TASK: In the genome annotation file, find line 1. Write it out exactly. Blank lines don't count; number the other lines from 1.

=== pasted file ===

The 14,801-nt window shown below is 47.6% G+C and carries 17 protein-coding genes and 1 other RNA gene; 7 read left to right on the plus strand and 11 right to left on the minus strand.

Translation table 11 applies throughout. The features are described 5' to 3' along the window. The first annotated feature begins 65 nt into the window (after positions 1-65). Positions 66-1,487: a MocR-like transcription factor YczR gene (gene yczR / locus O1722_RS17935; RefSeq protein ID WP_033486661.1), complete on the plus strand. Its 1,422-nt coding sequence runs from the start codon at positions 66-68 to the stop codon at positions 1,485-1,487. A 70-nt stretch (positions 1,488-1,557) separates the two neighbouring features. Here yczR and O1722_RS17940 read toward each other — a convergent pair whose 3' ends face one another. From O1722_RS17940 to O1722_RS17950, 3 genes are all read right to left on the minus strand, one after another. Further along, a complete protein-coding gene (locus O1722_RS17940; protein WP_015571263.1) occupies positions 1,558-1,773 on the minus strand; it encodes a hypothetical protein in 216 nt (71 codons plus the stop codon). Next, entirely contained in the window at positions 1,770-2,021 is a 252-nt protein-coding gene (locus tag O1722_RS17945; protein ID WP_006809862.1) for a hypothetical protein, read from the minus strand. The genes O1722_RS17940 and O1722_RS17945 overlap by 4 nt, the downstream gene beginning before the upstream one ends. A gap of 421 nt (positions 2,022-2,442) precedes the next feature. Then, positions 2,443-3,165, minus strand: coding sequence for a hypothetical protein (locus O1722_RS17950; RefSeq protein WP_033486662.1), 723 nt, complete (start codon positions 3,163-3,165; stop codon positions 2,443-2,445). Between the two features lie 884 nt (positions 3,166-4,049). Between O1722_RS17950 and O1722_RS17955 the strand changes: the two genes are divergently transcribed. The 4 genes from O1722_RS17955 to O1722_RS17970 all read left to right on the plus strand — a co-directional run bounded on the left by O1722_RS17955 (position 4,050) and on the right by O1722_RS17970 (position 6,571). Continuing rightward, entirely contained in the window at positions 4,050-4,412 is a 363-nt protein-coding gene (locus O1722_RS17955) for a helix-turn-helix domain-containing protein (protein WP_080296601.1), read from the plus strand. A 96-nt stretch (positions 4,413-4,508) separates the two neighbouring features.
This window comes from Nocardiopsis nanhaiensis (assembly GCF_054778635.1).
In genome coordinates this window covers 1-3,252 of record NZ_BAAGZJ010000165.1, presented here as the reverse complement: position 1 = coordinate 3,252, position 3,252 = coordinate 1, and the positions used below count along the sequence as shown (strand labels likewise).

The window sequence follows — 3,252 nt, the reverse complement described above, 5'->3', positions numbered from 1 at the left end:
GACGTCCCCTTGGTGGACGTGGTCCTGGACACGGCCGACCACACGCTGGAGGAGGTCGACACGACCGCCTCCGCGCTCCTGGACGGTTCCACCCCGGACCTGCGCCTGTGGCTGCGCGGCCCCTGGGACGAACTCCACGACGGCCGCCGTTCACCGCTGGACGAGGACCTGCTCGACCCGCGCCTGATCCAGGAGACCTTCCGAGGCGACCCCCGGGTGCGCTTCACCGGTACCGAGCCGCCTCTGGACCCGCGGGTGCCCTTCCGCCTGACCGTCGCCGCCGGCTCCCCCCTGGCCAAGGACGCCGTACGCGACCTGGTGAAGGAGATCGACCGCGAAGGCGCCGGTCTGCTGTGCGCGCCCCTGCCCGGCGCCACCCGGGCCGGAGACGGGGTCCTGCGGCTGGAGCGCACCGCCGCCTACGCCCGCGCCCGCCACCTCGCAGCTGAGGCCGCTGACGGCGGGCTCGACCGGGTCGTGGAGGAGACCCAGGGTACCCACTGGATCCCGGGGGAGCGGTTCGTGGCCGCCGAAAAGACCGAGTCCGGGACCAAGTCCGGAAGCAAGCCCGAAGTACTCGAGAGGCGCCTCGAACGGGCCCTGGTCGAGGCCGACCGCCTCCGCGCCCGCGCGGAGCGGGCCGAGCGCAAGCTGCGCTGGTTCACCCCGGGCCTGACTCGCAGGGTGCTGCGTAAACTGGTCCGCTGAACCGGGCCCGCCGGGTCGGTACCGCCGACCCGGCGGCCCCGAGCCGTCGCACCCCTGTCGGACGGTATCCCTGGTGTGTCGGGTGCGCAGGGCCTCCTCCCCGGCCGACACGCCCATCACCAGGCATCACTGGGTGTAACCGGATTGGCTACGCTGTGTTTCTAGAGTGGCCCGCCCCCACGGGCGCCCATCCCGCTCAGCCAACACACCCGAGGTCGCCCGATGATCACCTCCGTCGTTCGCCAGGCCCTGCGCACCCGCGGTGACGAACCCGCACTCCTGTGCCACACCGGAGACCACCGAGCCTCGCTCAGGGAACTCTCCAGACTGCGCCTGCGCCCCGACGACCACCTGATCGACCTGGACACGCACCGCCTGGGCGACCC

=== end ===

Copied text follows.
The 14,801-nt window shown below is 47.6% G+C and carries 17 protein-coding genes and 1 other RNA gene; 7 read left to right on the plus strand and 11 right to left on the minus strand.